Food And Nostalgia


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Food And Nostalgia

  1. 1. FOOD AND NOSTALGIA 13 March 2010 – 5/6 pm 34 St. Mochtas Green, Clonsilla, D15
  2. 2. “… there isn’t much literature on taste, because defining a taste is difficult as much as describing a smell. Both are spirits with their own independent existence, which appear, without having being invoked, to open a window on our memory and take us through time to a forgotten episode.” The perfume , Patrick Suskind
  3. 3. I will be leaving Ireland soon, for the second time. I would like to celebrate with you all before my departure. And being a foodie as I am, I would like to challenge you all with a Food and Nostalgia day
  4. 4. Food is food. It is the visceral link to our body. It is what it reminds us every day of our being physical and decomposable. Food enlightens the relation to our physicality. Yet, food is linked to emotions and senses, to memories and past experience.
  5. 5. Nostalgia is a sense of lack. A feeling of being away from what we want, from where we want to be and from who we would like to be with. It could be referring to space as well as to time.
  6. 6. I am going to throw a house party. There will be a food buffet, made by us all . Everybody will come along with their own creation. Everybody will cook their own favourite recipe: the recipe that defines them; the recipe they are attached to the most; the recipe that reminds of a special person, of a special place, or of a special time of their lives. To make it simple I can only reheat the food you bring over, but the food has to be cooked already. I don’t have a big kitchen for everybody to come and cook there.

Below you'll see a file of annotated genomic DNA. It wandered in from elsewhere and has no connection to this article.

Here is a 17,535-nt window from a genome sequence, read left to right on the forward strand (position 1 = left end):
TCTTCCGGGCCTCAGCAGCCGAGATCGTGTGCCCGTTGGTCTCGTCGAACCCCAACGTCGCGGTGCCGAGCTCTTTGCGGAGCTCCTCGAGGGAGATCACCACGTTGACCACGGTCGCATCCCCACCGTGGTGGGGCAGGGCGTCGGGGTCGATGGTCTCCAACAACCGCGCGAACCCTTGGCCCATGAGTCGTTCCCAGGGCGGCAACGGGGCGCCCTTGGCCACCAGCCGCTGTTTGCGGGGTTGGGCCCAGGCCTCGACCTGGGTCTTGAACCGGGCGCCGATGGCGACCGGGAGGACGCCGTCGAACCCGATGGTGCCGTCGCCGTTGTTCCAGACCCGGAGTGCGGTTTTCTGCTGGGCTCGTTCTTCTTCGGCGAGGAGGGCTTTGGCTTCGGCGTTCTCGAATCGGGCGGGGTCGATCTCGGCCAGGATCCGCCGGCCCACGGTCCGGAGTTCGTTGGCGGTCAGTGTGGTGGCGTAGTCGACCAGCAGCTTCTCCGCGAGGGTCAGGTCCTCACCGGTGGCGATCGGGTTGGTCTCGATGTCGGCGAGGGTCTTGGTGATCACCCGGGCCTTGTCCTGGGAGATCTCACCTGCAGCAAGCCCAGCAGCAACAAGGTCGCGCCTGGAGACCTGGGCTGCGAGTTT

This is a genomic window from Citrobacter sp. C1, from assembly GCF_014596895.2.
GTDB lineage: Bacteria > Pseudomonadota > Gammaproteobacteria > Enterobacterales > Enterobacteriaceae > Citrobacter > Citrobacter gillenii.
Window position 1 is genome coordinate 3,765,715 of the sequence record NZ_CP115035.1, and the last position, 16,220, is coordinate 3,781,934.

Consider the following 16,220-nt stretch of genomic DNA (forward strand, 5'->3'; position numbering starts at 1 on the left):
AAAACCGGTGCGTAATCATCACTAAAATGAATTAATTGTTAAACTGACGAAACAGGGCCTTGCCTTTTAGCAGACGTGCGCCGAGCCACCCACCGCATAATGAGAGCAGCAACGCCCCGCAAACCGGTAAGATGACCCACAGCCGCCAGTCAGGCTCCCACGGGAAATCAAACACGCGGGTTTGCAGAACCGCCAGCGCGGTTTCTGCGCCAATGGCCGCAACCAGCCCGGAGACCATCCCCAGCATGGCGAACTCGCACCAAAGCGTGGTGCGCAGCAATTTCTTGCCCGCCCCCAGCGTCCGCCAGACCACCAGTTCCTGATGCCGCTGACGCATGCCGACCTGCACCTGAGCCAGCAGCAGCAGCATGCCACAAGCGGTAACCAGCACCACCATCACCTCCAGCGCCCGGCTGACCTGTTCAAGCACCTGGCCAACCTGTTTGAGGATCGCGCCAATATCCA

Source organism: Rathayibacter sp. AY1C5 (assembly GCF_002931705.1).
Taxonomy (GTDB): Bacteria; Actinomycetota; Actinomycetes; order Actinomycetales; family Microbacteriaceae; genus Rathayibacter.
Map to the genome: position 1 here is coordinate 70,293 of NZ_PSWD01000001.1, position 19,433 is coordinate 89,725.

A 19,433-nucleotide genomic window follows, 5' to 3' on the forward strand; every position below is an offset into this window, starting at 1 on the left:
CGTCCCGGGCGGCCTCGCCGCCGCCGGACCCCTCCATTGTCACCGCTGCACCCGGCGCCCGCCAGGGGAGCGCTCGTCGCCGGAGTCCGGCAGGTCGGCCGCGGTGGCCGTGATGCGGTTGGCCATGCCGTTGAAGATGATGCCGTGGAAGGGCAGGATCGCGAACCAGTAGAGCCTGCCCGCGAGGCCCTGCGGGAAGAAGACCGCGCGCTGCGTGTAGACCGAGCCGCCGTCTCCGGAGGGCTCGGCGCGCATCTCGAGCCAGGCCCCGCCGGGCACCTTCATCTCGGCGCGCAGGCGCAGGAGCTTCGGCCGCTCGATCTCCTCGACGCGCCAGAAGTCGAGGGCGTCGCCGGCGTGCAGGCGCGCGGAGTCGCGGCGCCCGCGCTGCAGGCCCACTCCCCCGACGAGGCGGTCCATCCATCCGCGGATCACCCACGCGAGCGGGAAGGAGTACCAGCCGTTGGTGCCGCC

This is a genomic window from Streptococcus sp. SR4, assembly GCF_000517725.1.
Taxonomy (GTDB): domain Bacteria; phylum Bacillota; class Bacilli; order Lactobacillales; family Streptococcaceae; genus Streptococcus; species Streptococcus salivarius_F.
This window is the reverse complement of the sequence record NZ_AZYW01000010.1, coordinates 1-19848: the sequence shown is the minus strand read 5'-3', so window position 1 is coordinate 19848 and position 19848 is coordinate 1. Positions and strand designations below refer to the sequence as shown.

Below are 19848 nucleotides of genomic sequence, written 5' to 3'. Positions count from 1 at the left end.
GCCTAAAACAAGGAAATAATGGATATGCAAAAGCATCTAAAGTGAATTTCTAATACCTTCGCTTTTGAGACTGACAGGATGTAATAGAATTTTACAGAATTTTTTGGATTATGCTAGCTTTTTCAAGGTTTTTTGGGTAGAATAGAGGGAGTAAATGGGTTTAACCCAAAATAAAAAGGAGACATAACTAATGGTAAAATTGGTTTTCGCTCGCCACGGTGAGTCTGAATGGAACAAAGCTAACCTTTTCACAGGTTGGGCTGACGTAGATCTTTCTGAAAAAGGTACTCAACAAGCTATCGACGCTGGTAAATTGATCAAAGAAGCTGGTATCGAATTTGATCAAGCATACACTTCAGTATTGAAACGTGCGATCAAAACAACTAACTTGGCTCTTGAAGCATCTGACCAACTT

7. 7. Cherry on the cake, I would like you to take the time to write your chosen recipe down on a piece of paper for me (it can be handwritten or typed, it doesn’t matter). Ingredients and preparation should be included, along with a little note to explain what the dish means to you. The recipes will be displayed during the party and I will then put them together to make a little anthology. I would like to keep that as a special memory from you all. Once gathered together, I could send them on to everybody who wishes to keep them.
  8. 8. For the day I will make sure we have plastic plates, cutlery and glasses. It is not really environmentally friendly though. If you know of a place in town where I could get these stuff made out of potato starch, banana leaves or other biodegradable materials, please advise. I will make some food and prepare some drinks, but bring your own booze along with your food and if they need to be served together, even better! If then you think the whole experience also requires a specific playlist, I can’t ask for more, just bring it on!
  9. 9. Nothing else needs to be said, tell me what you think. I thought of starting the party in the afternoon, around 5/6 pm or so. It’s going to be on a Saturday, so people may be busy for the night. Besides, I live in Clonsilla, which is not a handy place to reach, and to leave from, at night. Just in case, but if you are all fine with the location we could as well start it around 7/8 pm and go on. 34 St. Mochtas Green Clonsilla, Dublin 15 Here are some links for you: